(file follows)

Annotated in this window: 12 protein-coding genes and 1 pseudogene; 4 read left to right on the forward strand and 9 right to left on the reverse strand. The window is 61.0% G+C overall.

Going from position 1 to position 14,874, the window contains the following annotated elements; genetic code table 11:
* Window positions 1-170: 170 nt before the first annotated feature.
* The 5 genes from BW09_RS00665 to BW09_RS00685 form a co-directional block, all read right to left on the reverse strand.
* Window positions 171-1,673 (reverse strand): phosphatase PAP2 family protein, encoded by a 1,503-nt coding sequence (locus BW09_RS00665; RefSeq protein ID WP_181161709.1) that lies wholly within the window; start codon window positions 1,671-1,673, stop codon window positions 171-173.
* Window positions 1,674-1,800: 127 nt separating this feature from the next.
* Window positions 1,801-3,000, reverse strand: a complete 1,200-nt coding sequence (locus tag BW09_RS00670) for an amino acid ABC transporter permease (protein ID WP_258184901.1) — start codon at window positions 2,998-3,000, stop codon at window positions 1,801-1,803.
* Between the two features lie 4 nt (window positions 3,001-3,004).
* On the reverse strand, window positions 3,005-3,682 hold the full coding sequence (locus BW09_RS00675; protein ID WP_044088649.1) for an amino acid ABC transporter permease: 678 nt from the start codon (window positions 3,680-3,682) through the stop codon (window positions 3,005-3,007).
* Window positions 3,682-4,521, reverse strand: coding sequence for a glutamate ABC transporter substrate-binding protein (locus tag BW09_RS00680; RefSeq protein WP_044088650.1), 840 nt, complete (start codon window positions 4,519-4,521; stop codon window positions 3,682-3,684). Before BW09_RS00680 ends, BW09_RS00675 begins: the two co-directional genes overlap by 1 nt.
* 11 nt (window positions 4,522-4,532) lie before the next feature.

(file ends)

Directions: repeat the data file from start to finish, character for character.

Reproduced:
Annotated in this window: 12 protein-coding genes and 1 pseudogene; 4 read left to right on the forward strand and 9 right to left on the reverse strand. The window is 61.0% G+C overall.

Going from position 1 to position 14,874, the window contains the following annotated elements; genetic code table 11:
* Window positions 1-170: 170 nt before the first annotated feature.
* The 5 genes from BW09_RS00665 to BW09_RS00685 form a co-directional block, all read right to left on the reverse strand.
* Window positions 171-1,673 (reverse strand): phosphatase PAP2 family protein, encoded by a 1,503-nt coding sequence (locus BW09_RS00665; RefSeq protein ID WP_181161709.1) that lies wholly within the window; start codon window positions 1,671-1,673, stop codon window positions 171-173.
* Window positions 1,674-1,800: 127 nt separating this feature from the next.
* Window positions 1,801-3,000, reverse strand: a complete 1,200-nt coding sequence (locus tag BW09_RS00670) for an amino acid ABC transporter permease (protein ID WP_258184901.1) — start codon at window positions 2,998-3,000, stop codon at window positions 1,801-1,803.
* Between the two features lie 4 nt (window positions 3,001-3,004).
* On the reverse strand, window positions 3,005-3,682 hold the full coding sequence (locus BW09_RS00675; protein ID WP_044088649.1) for an amino acid ABC transporter permease: 678 nt from the start codon (window positions 3,680-3,682) through the stop codon (window positions 3,005-3,007).
* Window positions 3,682-4,521, reverse strand: coding sequence for a glutamate ABC transporter substrate-binding protein (locus tag BW09_RS00680; RefSeq protein WP_044088650.1), 840 nt, complete (start codon window positions 4,519-4,521; stop codon window positions 3,682-3,684). Before BW09_RS00680 ends, BW09_RS00675 begins: the two co-directional genes overlap by 1 nt.
* 11 nt (window positions 4,522-4,532) lie before the next feature.